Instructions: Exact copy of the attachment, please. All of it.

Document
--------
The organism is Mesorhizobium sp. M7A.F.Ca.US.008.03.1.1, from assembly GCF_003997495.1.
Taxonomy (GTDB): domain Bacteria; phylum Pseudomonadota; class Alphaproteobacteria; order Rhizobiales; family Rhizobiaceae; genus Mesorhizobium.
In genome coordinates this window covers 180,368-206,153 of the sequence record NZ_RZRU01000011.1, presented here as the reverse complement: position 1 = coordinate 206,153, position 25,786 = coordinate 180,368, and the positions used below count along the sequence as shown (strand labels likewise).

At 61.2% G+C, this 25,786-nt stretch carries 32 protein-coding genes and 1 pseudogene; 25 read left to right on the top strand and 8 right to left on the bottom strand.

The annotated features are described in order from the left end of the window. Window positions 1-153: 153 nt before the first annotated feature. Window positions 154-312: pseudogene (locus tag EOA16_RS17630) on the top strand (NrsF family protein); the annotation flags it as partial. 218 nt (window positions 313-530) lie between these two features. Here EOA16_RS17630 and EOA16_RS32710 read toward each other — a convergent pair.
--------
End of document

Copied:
The organism is Mesorhizobium sp. M7A.F.Ca.US.008.03.1.1, from assembly GCF_003997495.1.
Taxonomy (GTDB): domain Bacteria; phylum Pseudomonadota; class Alphaproteobacteria; order Rhizobiales; family Rhizobiaceae; genus Mesorhizobium.
In genome coordinates this window covers 180,368-206,153 of the sequence record NZ_RZRU01000011.1, presented here as the reverse complement: position 1 = coordinate 206,153, position 25,786 = coordinate 180,368, and the positions used below count along the sequence as shown (strand labels likewise).

At 61.2% G+C, this 25,786-nt stretch carries 32 protein-coding genes and 1 pseudogene; 25 read left to right on the top strand and 8 right to left on the bottom strand.

The annotated features are described in order from the left end of the window. Window positions 1-153: 153 nt before the first annotated feature. Window positions 154-312: pseudogene (locus tag EOA16_RS17630) on the top strand (NrsF family protein); the annotation flags it as partial. 218 nt (window positions 313-530) lie between these two features. Here EOA16_RS17630 and EOA16_RS32710 read toward each other — a convergent pair.